How Top Brands Leverage Moment Marketing And How You Can Too (Examples & Insights)

How Top Brands Leverage Moment Marketing And How You Can Too (Examples & Insights)

Marketers are constantly trying to find new ways and means to connect with their customers and have begun to turn to moment marketing to get their message across with more relevance. Brands have been prudent in making use of the trends to catch peoples’ attention since long, as you’ll see in the examples below. But first, 

What is Moment Marketing?

Moment marketing is the ability to take advantage of ongoing events and creating communications & marketing collaterals around such events. This is used by brands to insert themselves in the ongoing conversations bring relevance to how they market.

Now, what exactly makes moment marketing work?

Two reasons,

  • Customers are already part of the 24/7 news cycle, thanks to the immediacy and richness of content available today on demand.
  • Brands want to insert themselves into the daily conversations of their users and since people talk about trends, making use of these trends automatically removes the brands’ guess-work.

People are always plugged in and just a few taps away from finding and forwarding the latest content, be it a meme, a viral video, a social media post or a tweet. In fact, half of YouTube subscribers between the ages of 18 and 34 say they would drop whatever they were doing to watch a new video from their favorite channel

In this article, we will quickly go over why you should consider incorporating moment marketing into your arsenal, give you a few insights into what makes for good moment marketing, share examples and draw your attention to brands that are doing it well.

  1. Why you ought to consider Moment Marketing?
  2. Moment Marketing > Interruption Marketing
  3. How Marketing Automation tools can help you land your message right?
  4. Ways to design a Moment Marketing campaign that works

Why you ought to consider Moment Marketing?

If you are no longer satisfied with rolling out predictable, standardised campaigns and want to move away from generic messaging to reach your customers, consider using moment marketing to build memorable communication around popular events and topics on trend. 

These are campaigns that brands create by hijacking a trending topic and weaving clever content around it. Brands aim to catch people’s attention by becoming part of a conversation around a trend.

A Deloitte digital trend report defined moment marketing as, “The ability to take advantage of an event to deliver relevant and related, seemingly spontaneous, and often fleeting interactions with customers in real time.”  

What makes moment marketing different from other approaches is its requirement for both agility and accuracy.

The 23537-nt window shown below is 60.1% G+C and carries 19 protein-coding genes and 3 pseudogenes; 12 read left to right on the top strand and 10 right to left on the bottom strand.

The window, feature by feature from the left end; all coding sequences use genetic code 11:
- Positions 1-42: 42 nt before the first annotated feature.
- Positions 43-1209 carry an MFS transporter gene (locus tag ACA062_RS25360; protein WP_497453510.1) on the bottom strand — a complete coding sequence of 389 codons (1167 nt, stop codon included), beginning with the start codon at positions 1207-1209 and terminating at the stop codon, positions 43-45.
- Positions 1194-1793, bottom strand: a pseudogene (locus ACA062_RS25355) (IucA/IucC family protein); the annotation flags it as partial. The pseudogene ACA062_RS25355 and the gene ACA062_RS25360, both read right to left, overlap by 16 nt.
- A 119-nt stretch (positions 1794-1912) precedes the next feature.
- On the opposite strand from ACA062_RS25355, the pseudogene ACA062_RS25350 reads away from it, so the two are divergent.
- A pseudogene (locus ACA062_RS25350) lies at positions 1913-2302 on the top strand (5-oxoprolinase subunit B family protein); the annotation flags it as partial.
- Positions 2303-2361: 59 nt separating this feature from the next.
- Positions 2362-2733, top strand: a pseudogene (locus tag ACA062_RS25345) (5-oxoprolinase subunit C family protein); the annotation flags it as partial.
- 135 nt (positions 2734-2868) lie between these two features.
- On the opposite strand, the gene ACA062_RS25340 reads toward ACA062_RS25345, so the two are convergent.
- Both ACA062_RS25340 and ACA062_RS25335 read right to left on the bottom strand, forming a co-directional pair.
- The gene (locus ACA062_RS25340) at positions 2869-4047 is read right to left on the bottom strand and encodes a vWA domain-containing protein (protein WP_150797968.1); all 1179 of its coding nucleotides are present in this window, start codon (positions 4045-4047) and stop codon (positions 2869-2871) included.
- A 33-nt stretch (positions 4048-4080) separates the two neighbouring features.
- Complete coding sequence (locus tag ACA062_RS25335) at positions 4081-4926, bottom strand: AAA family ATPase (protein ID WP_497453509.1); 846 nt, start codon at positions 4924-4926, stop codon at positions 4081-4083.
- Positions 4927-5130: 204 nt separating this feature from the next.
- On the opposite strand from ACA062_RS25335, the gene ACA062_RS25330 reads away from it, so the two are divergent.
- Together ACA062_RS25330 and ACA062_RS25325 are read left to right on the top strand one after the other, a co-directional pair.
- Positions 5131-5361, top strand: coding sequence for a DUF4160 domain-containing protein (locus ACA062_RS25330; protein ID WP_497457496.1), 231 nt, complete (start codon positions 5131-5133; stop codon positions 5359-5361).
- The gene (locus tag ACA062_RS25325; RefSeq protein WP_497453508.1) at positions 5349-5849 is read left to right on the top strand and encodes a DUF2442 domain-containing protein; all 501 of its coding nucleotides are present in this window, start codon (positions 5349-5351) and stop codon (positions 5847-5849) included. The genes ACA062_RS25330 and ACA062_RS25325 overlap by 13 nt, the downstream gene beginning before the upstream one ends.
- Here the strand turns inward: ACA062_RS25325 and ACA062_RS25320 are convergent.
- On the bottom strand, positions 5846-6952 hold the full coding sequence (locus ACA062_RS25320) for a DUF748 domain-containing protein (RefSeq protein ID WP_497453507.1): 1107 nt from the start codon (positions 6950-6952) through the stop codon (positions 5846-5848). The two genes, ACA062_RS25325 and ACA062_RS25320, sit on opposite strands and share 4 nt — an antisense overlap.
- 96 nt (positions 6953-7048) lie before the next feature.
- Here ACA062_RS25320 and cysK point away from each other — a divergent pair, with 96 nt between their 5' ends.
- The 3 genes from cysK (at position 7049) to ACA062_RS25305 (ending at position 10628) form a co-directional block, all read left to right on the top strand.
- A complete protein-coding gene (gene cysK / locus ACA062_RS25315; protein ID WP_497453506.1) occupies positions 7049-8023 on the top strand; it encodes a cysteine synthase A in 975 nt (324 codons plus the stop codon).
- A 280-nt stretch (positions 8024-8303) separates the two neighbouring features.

A lot of marketers struggle to move quickly enough to disseminate timely messages on multiple channels, while some others struggle with the creative back and forth required to go to market with a relevant and on-brand campaign. But those who are able to do both are assured of riding the wave of consumer attention. 

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Here are 3 distinct ways in which moment marketing could be helpful to you.

  • Embracing the moment and publishing creatives that cleverly riff on whatever is happening in the world at a given moment, certainly gives you an edge as a marketer allowing you to stand out and be memorable.  
  • Joining the conversation in this manner can make your brand familiar. 
  • Becoming a part of people’s newsfeeds organically ensures that your marketing message reaches them when they are most receptive, and willing to listen or interact. 

Moment Marketing > Interruption Marketing

Moment marketing wins over traditional interruption marketing because unlike a typical TV commercial or skippable YouTube ad, brand communications that references current TV shows, events, or news, feel less forced and artificial, and more real and engaging. 

80% of people dislike pre-roll video, and 82% of people have closed a web page because of an auto-playing video ad. Click To Tweet

People are more likely to ignore a non-contextual salesy message or get annoyed by a pushy ad that interrupts their day. Why then run the risk with a direct plug or cookie cutter ad, when you can start off a friendly conversation with your audience, instead? 

But reaching the right customers, on the right channels, with just the right message, can be a challenging task. This is where marketing automation tools can help! 

How Marketing Automation tools can help you land your message right

Event oriented, agile campaigns were hard to pull off, until now. But a surge of new, automated platforms are now offering brands a suite of sophisticated tools to help them launch campaigns, effortlessly, quickly and efficiently. Today, there are far fewer limitations on how quickly or by how much you can scale your business, without hiring a full-fledged creative agency or without a large team of in-house resources. 

For instance, brands can now go live with digital ad campaigns and build 1000s of professional looking banner ads or even videos in mere minutes, using easy to use image and video automation tools. And marketers, with absolutely zero technical know-how, can create complex cross-channel engagement campaigns using simple drag-and-drop editors of marketing automation platforms. These platforms even help in creating trigger-based lifecycle marketing campaigns to send out highly contextual messages & collaterals based on specific user actions and events.

Now that we have talked about how you can go about the creative production and marketing automation problem, let us take a look at some creative approaches to moment marketing and the brands that made it work. 

How to design a Moment Marketing campaign that works

Here are some examples of timely, relevant marketing messages that managed to grab consumer attention while reinforcing the core brand proposition. 

  • Seize the time

Oreo’s ‘You Can Still Dunk In The Dark’ tweet during a 2013 Super Bowl game will go down in marketing history for being one of the most successful instances of real-time marketing. The brand capitalized on a half hour long power outage with a timely tweet that riffed on the game and was retweeted over 18,000 times quickly becoming a viral talking point amongst audiences all over.